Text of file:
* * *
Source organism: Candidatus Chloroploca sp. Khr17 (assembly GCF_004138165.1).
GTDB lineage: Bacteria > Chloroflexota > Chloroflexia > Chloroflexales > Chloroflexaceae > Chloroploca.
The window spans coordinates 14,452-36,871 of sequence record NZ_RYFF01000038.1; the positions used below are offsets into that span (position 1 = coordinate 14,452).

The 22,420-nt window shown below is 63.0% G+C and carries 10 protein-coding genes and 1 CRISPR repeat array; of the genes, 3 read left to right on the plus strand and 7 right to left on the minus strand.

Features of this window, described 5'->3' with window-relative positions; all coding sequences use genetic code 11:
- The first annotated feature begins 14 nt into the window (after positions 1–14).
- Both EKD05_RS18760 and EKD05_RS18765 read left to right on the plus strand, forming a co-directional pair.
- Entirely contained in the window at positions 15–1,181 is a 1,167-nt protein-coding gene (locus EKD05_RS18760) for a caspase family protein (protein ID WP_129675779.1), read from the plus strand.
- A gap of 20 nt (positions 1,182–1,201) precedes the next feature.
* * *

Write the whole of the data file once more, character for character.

Source organism: Candidatus Chloroploca sp. Khr17 (assembly GCF_004138165.1).
GTDB lineage: Bacteria > Chloroflexota > Chloroflexia > Chloroflexales > Chloroflexaceae > Chloroploca.
The window spans coordinates 14,452-36,871 of sequence record NZ_RYFF01000038.1; the positions used below are offsets into that span (position 1 = coordinate 14,452).

The 22,420-nt window shown below is 63.0% G+C and carries 10 protein-coding genes and 1 CRISPR repeat array; of the genes, 3 read left to right on the plus strand and 7 right to left on the minus strand.

Features of this window, described 5'->3' with window-relative positions; all coding sequences use genetic code 11:
- The first annotated feature begins 14 nt into the window (after positions 1–14).
- Both EKD05_RS18760 and EKD05_RS18765 read left to right on the plus strand, forming a co-directional pair.
- Entirely contained in the window at positions 15–1,181 is a 1,167-nt protein-coding gene (locus EKD05_RS18760) for a caspase family protein (protein ID WP_129675779.1), read from the plus strand.
- A gap of 20 nt (positions 1,182–1,201) precedes the next feature.